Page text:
August 1, 2017
Giving everyone a chance to be seen during Homelessness Week
To mark Homelessness Week (Aug 7-13) Foundation Housing gave some residents of our Hampton Road Lodging House the opportunity to have a portrait taken of themselves by a professional photographer and receive a framed print from the session.
Photo portraits are a traditional way of recording a person’s unique identity, and displaying a photo of someone in your home is a symbol that you love and value this individual.
Many lodging house residents have come from backgrounds of homelessness or housing instability and with this can come a loss of identity, connection to family and the feeling of being valued as a person. We understand that many residents feel ‘unseen’ by society and may have experienced prejudice and exclusion based on their appearance or circumstances.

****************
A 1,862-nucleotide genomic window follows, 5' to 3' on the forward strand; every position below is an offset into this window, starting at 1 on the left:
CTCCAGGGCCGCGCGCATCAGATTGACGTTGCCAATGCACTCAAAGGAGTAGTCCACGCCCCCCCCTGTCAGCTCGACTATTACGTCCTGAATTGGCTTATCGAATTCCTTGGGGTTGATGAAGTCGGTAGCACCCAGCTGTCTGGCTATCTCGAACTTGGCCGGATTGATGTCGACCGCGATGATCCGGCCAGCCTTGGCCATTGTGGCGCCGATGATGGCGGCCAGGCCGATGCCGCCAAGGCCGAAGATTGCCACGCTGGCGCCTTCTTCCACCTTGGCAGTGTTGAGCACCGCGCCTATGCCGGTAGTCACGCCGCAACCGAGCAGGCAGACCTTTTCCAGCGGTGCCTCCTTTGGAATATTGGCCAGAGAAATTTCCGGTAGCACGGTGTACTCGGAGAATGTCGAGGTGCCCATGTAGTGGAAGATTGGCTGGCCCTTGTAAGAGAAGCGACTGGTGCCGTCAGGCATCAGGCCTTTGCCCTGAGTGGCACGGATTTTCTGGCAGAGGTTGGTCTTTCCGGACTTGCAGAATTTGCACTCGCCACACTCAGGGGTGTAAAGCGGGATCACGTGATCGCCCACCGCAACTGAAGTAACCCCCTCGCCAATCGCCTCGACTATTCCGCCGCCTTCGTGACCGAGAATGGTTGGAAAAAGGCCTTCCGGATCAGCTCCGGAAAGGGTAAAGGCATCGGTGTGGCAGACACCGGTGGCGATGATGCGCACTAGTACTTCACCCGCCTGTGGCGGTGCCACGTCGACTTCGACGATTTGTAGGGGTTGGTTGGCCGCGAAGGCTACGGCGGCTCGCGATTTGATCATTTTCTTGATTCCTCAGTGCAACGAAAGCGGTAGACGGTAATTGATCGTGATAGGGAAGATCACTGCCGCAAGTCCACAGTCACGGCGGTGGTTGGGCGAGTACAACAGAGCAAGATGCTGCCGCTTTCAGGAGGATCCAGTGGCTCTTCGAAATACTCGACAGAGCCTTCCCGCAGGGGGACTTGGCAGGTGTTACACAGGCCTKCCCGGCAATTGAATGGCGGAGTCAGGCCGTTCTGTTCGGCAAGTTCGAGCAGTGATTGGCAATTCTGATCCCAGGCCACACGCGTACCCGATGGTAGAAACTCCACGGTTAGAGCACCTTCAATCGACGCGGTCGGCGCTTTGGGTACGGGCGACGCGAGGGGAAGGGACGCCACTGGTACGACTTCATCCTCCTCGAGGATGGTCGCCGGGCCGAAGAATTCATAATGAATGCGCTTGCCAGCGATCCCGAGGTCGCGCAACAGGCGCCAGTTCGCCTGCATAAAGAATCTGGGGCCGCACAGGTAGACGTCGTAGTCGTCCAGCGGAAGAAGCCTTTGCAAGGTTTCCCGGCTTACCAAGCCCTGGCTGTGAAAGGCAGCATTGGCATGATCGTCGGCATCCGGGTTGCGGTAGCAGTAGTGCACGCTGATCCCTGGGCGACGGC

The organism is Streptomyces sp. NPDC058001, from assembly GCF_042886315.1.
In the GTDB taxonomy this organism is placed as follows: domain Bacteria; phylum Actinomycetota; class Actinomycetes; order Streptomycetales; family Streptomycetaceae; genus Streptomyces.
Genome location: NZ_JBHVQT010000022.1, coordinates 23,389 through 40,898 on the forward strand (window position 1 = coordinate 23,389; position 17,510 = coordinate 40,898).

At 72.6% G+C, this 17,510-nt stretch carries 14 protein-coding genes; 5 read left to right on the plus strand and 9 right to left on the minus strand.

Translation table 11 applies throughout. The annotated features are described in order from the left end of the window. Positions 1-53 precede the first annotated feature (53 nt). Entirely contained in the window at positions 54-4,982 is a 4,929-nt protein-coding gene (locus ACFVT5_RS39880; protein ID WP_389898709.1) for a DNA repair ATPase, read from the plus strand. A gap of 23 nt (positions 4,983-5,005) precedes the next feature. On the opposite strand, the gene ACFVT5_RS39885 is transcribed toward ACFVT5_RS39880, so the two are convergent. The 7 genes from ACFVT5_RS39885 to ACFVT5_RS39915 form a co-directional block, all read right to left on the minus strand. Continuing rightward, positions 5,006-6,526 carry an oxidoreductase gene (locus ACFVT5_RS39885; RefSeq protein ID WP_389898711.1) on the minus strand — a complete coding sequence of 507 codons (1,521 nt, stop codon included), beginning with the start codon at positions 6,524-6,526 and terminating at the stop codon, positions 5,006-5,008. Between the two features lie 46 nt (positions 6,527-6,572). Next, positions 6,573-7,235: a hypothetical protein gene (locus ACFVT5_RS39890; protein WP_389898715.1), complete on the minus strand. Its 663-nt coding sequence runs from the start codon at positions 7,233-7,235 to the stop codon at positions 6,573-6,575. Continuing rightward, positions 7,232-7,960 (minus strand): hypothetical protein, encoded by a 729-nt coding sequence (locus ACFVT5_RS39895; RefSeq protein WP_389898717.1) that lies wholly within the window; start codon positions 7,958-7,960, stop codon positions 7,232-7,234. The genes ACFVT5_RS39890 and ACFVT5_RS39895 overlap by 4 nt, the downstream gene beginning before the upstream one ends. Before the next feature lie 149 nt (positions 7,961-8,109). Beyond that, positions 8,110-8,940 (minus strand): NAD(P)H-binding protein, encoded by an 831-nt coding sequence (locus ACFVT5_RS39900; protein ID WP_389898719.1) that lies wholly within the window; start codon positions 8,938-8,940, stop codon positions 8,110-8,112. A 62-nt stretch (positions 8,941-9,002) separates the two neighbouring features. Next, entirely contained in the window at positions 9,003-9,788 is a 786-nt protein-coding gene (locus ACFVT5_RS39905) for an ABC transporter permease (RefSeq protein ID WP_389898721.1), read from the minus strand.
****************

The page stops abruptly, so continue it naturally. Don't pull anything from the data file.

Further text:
Thanks to a grant from ShelterWA and Lotterywest we were able to give some of our residents the opportunity to be recorded on film in a sympathetic, flattering and respectful way. Portrait photography specialist Rentia Ouzman from Veranda Portrait Studio carefully posed each subject and encouraged them to open up to the camera. The result is a series of warm and authentic portraits.
Reactions to being photographed varied. While some people were more comfortable than others being the centre of so much attention, all were pleased to have the opportunity. One resident in his forties said he hadn’t had his photo taken in this way since he was a child. Another man, currently dealing with some serious health issues, was planning to give his portrait to his mum. For another resident, it was a timely celebration of having lost a significant amount of weight.
Some of the residents, such as Ruth and Les, have given us permission to share their images and some details about themselves during Homelessness Week. Keep an eye on Foundation Housing’s Facebook page for more of these portraits. We also encourage you to support ShelterWA’s campaign to help people in the 50 Lives 50 Homes program, who were previously homeless, set up their home with essentials.